Well you know, now that I’m writing songs with a band, I would never want to do….There’s the song “Wasted Days” that has a four or five minute jam in it, and if I was making a song alone, I would never do that because I’d have to sit there and play guitar solos over and over, recorded over each other, and that just seems, like…[laughs] not fun to me at all. But to do that with a live band playing with you and sort of playing off of them, it’s exciting and really fun.
Even just the structure of the songs aren’t necessarily as simple as they were for the last couple albums, there’s a little more depth to them. One of the songs, “Stay Useless,” you know, it’s sort of a catchy pop song or whatever, that’s the idea behind it, and that was the idea behind all of the songs on the last one, but with this one, there’s just more parts to it. It doesn’t go verse/chorus/verse. The guitar part that starts the song never comes back again; they never play that again. There’s just tiny little differences, and it’s very subtle. There’s a lot of little things I just started adding…to keep myself from being bored, to keep from writing the same kind of song over and over and instead write something fresh.
This album definitely has less of that “layered” solo feel, with those random shouts and jams and stuff it feels less like quilting a blanket alone at home and more raw, for sure. It’s interesting to hear you talk about how other people adding to your work has changed it so much.
Yeah, that and also, making this album I wanted to make something that sounded like us playing live because that is what it is, you know, that’s the way we recorded it. So when we play live, even when we play old songs, it’s really loud and upfront, so I wanted to sort of catch that. And that’s another reason why we picked Steve Albini to record it, cause that’s his thing: to make a band sound like how the band sounds and not do too many flashy things in the production.
When you’re playing your old songs with your band, do you find yourself jamming with them or changing them, doing things you never would have done on a record with those songs?
Lately, as in the past couple months, yeah. We kind of played them exactly the same way for a whole year and it got super boring. So yeah, if we’re gonna keep playing those songs at all, they’re definitely going to be fleshed out and a little different than they were on the record.
You’re going on tour now – are you planning to play old songs or focus totally on the new stuff?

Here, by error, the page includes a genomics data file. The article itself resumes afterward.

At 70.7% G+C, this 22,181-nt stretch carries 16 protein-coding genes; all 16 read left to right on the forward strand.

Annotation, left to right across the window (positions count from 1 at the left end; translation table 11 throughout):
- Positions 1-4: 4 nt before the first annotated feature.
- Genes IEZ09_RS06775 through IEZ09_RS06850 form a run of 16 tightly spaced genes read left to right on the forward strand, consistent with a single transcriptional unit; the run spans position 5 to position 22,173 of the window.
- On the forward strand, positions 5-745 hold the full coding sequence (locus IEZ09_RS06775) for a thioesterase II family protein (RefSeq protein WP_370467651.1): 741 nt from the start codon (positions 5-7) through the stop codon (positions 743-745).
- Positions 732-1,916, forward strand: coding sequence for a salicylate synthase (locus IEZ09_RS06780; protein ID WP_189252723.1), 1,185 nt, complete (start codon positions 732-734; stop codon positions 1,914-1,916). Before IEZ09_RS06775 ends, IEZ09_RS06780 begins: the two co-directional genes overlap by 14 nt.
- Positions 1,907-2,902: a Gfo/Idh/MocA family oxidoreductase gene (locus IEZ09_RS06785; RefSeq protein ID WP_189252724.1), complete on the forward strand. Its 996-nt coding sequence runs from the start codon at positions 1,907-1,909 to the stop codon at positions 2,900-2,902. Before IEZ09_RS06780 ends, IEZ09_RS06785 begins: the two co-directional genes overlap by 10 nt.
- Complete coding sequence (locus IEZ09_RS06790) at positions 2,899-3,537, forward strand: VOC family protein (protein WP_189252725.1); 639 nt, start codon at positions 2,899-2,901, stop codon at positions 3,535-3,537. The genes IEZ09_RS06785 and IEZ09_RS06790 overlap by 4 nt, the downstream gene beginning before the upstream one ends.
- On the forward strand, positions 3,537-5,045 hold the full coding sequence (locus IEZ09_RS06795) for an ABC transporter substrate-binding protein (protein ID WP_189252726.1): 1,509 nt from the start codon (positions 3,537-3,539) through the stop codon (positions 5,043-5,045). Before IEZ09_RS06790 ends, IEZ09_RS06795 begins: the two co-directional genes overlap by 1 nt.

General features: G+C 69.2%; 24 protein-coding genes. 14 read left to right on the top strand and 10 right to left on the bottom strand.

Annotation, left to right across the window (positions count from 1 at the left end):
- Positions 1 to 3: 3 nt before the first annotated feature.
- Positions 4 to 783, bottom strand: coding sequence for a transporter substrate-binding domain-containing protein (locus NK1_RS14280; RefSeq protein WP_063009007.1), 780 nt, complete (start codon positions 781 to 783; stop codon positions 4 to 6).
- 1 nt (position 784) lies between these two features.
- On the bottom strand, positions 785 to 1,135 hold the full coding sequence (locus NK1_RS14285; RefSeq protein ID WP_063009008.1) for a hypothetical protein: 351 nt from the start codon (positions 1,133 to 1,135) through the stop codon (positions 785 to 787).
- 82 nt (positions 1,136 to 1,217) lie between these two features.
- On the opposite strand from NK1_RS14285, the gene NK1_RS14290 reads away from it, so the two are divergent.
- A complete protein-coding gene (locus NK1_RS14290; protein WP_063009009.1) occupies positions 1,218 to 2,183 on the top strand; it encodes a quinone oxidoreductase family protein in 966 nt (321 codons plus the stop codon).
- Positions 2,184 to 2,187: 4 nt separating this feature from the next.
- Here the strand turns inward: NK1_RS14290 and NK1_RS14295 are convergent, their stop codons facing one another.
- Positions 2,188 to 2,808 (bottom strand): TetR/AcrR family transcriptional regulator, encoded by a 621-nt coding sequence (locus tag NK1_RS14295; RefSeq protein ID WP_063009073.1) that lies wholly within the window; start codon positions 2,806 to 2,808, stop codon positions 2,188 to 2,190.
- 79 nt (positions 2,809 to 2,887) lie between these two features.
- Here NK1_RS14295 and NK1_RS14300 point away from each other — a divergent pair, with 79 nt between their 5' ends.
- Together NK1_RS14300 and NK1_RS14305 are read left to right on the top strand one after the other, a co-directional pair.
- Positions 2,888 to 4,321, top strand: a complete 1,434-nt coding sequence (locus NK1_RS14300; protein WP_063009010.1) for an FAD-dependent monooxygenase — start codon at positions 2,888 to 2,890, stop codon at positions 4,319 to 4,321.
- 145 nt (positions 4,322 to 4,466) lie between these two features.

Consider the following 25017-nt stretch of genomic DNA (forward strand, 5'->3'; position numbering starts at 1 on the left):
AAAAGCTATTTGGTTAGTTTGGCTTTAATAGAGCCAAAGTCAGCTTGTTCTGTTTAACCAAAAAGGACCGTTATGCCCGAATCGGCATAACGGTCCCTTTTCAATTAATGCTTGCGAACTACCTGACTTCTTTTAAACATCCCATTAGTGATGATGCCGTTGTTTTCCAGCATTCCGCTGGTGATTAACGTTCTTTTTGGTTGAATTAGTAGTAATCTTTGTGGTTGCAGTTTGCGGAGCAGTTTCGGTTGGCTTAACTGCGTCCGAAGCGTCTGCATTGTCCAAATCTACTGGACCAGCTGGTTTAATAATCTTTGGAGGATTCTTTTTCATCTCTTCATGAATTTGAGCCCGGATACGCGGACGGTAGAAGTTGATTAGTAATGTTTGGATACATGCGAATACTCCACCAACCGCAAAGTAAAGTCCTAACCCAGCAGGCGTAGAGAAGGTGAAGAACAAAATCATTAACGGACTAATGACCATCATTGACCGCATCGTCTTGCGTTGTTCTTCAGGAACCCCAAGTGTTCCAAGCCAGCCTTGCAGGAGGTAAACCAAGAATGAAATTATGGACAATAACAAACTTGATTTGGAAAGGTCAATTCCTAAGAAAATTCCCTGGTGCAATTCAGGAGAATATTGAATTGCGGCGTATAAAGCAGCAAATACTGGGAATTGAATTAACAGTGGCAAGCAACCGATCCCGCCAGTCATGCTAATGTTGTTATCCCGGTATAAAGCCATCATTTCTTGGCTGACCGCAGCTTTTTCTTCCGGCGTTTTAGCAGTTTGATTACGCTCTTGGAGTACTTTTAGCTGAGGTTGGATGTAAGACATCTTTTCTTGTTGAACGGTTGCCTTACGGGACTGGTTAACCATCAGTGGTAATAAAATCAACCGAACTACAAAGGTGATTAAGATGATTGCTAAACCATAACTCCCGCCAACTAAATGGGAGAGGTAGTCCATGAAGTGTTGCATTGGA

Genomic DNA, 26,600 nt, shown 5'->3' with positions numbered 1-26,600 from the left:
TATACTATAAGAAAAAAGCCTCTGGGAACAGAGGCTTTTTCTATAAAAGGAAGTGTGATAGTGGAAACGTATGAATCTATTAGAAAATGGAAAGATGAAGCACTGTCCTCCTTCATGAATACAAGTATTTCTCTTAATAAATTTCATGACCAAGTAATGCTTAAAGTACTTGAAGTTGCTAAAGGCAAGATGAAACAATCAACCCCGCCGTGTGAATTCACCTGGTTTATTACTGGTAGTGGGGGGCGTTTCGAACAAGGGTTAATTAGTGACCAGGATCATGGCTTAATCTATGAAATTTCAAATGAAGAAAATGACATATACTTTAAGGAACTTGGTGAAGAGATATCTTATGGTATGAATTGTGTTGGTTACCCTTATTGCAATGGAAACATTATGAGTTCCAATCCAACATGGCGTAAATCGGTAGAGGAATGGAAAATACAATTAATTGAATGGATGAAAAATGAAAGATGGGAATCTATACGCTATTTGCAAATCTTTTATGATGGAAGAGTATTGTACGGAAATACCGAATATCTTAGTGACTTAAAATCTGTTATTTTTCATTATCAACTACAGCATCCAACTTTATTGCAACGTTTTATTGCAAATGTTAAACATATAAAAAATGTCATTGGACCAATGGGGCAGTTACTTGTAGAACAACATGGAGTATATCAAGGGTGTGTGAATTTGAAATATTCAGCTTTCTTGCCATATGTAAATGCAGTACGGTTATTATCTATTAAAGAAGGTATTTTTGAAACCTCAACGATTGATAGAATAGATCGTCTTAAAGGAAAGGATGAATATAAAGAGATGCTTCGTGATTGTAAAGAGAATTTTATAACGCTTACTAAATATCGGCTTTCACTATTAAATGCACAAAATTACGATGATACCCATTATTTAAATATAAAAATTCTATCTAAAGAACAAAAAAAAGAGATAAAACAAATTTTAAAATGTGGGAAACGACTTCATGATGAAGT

We’re probably not going to play the old songs, I would say, you know, unless before a show someone specifically asks me, ‘Can you play…’ whatever. We’ll probably do that. But if it’s just us making the set list, we’re not going to play any old stuff. We’re going to play, probably, this whole new record, maybe a couple even newer songs, but that’ll be it.
Is this kind of the sound you’re planning to continue with for the foreseeable future?
I’m not really sure what we’re gonna do. We’ve been writing these songs that are a little even, like, weirder and stranger, not so much structured pop songs, because even though these songs aren’t all pop songs, there’s still something to hold onto, like a melody or whatever, but we’ve been making some stuff that isn’t like that, and also I’ve been making stuff that’s completely like that, so…I’m not sure where we’re gonna go with it. We’ll see. I think we’re trying to put out an album every year until we…burn out [laughs].
Yeah, you’re often described as a “pop” band. With this new, darker sound – I mean, this record gets almost metal at moments, and there are some really grungy, tough tunes in there – do you think people will stop calling you pop?
Well, I mean already, the first thing that anybody said about it was, like, “Oh, lo- fi pop band Cloud Nothings comes out with new songs…” And it’s like, ‘Ugh, did you even listen to this?’ So I think we might be kind of stuck with that for a minute, but hopefully as people actually listen to the album, they kind of realize that there’s a little more going on than your basic pop song. I don’t care what people call us, I guess, I don’t think it’s a bad thing to call someone a pop band, but maybe they’ll stop doing that [laughs].
Attack on Memory seems really relevant to me right now in terms of the disenchantment of our age group, especially with everything that’s going on politically and economically. One of the touchstones for me was the repeated line, “I thought I would be more than this.” Is the idea of not being able to meet your dreams with reality something that you think is in the record? Is it completely accidental or something you were trying for?
I don’t necessarily think that was something I was actively processing while I was writing these things, but I think with our age group, when anyone is this age, when my parents were this age, they probably felt exactly the way you just described. You know, it’s a different story, different things were going on, but the same sort of disenchantment…realizing that they can’t live the Disney dream life or anything. So I think probably just the fact that I wrote this record when I was this age, thinking about the things that people our age think about…and the kind of music that I like isn’t the kind of music where the lyrics are sugar-coated and everything’s super crystal clear and kind of a utopia, super top-40 pop music kind of thing. I’m still into punk music and all that kind of stuff. That’s a little darker traditionally, so the kind of things I’m writing about end up being the darker things. So I think that that’s something that I wasn’t probably actively thinking about, but definitely sort of seeped into my whole outlook when I was writing this record, and I think it probably does for anybody who would be in our situation and have the same reference points in terms of music. The art they’re creating…probably comes out in the same sort of way.
Cloud Nothings' Attack On Memory is out January 24 on Carpark.